Another faller, this time a 35 year-old lady, sustained a deep cut above her eye, a broken cheek bone and what looked like Hyphema of her eye. The eyeball itself was also definitely damaged, so much so that when an ambulance arrived I let the crew take her because she’d need to go on blue lights for that injury alone. She was, as you’d expect, very upset and scared about what she’d done to her face, simply as the result of running for a bus in high heeled boots. So, two things to remember here - don't run in high heels and look where you're going if you do.

Be safe.

Saturday, 23 January 2010

Wet Footed StuFru

Night shift: Seven calls; one left on scene; two by car; four by ambulance.

Stats: 1 Cold homeless person; 2 eTOH; 1 EP fit; 1 Tachycardic; 1 AF.

I have plastic bags over my socks inside my boots. Once again, after only a year or so of wear and tear, my work boots are cracked on the sole and are leaking water and whatever else I step in into my socks. I endured the damp, squidgy feeling last night for the entire shift but today, as I inspected my footwear and realised both boots were soaking inside and that I was about to put my nice new, freshly-showered and warmly dried besocked feet into them, I took the radical decision to cover both using the small freezer food bags that we keep at home.

So, first job with dry feet was a false alarm for an angina attack on board an incoming train. The crew was with me and we stood by on the wrong platform until we were moved and then informed that the BTP had decided to have the train stopped at an earlier station. There was no ambulance deployed there, however, so more advice, for the train to be allowed to continue, was given.

We changed location and I got myself and my bag a lift on the little noisy kart (it would have been quicker to walk but it was fun and convenient) but it was all in vain because a crew were despatched to the nearer station and all we got was a ghost train.

Then a 37 year-old man claimed he had a fractured shoulder and demanded to be taken to hospital. A posteriorly photogenic police officer (this is a private joke so don’t worry) was on scene at the time and he informed me that the man was homeless and showing no obvious signs of distress. This was a typical cold homeless person wanting off the streets and I have sympathy for them but his ‘injury’, which was never diagnosed, was two years old and so I felt kind of abused. If he’d told me the truth and levelled with me about getting a free warm, dry place to put his cold feet, then I’d have more respect for him but he preferred to lie.

I drove him to hospital anyway and he valiantly carried most of his fairly heavy bags, despite his painful shoulder. He’d be carrying them back out the exit door of A&E in a few hours I imagine.

Outside a University campus building, lying in the gutter is a 19 year-old girl with thick, smelly vomit in her hair (the shampoo of the new generation). She’s been found by a bunch of students and a security man and they put her into the recovery position and call an ambulance because she’s ‘possibly drunk’. Correct diagnosis but I'd like to expand on it with my extended medical knowledge. She is very drunk. So much so that after telling me she’d just had ‘three drinks’ that night, she commences vomiting again until her face is covered in the stuff and her warbling voice tells me that she is feeling guilty but unrepentant at the same time. They used to say 'never again' but now they just say 'I'm really sorry' or 'I'm disgusting'.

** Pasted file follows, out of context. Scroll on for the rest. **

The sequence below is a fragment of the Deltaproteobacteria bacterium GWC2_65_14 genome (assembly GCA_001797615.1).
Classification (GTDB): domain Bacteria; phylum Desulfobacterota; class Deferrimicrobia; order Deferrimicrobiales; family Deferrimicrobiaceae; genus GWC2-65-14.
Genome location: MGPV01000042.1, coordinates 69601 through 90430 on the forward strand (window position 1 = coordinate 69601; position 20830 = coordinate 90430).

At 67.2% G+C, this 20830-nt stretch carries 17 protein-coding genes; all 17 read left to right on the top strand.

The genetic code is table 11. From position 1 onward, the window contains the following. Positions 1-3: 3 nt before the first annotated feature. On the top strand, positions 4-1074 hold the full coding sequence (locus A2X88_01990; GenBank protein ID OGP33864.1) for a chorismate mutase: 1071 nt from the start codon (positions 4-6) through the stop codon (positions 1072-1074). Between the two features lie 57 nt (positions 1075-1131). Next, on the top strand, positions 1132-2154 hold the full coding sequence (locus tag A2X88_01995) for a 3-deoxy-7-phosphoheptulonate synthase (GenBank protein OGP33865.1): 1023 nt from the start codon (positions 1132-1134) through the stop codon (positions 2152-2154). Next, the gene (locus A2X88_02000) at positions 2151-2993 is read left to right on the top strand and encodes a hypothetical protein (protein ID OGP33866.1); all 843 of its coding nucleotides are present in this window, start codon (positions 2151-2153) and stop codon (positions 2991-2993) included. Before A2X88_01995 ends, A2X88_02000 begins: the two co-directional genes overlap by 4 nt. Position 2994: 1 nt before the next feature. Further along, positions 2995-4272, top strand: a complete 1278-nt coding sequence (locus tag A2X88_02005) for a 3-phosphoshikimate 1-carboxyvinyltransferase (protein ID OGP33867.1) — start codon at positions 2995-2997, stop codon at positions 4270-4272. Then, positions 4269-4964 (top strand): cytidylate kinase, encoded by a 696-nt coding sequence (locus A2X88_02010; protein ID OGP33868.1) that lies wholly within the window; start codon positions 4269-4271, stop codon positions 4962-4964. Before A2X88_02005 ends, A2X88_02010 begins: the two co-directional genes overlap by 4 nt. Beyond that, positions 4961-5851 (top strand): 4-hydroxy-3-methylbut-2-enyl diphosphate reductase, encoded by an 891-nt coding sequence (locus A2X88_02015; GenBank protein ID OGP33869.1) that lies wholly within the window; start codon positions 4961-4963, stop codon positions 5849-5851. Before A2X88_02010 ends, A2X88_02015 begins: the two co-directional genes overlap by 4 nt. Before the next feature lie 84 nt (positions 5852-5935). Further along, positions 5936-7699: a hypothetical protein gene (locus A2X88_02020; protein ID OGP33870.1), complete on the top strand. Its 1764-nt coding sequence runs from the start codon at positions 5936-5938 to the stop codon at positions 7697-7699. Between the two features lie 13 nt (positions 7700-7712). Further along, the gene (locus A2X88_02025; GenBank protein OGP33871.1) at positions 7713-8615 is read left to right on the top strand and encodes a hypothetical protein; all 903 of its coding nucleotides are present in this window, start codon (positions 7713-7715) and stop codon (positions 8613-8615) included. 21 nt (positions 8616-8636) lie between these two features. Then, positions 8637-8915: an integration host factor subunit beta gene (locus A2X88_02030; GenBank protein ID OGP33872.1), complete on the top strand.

She gets scraped off the road and into an ambulance where fluids help her falling BP to recover, although her dignity never will.

South of the river and a 25 year-old doctor is fitting in a wine bar where a piano-playing jazz singer bellows out a tune as she shakes on the floor for almost five minutes. I struggle to communicate with her as she recovers and the manager finally puts a stop to the cacophony ( sorry, I'm not a great jazz fan), just in time for me to hear that she’s recently been diagnosed after a short history of ‘absences’ and a full-blown seizure weeks ago. The crew persuade her to go to hospital because her BP is high and she has yet to completely get over it. Trying to convince a doctor to go to hospital is almost like trying to prise a live whelk out of its shell.

The Saturday night morons began their onslaught just before 2am when a call came in for a 30 year-old man who was ‘unconscious’ and vomiting outside a gay club. The police were on scene and they made it clear before I got started that the man had been ‘playing dead’ all night. He was flopped dramatically on his back with a large crowd of cat-calling transsexuals around him. They were clearly enjoying the sport and you don't see that very often. Not unless you are a fan of The Rocky Horror Picture Show.

I woke him up with the necessary pain and made him sit upright before establishing certain facts. I discovered that – 1. He was Lithuanian and 2. He was drunk. He was left on scene with no promise of an ambulance.

It is not unusual for young men to have fast heart rates every now and then when Adrenaline rushes through their bodies for no reason whatsoever but when you have high blood pressure and have been through a vivid sex dream, the risks associated with a tachycardia are greater, so I took the Russian patient to hospital in the car after ensuring that his ECG was normalish for his current heart rate (180bpm dropping to 111 after a few careful exercises in reducing it) and that he had no pertinent chest pain.

Interestingly, he seemed keen to stress that he had managed to complete his sexual antics before waking up with what he thought was his first heart attack. I'm not entirely sure which tale he was trying to impress me with.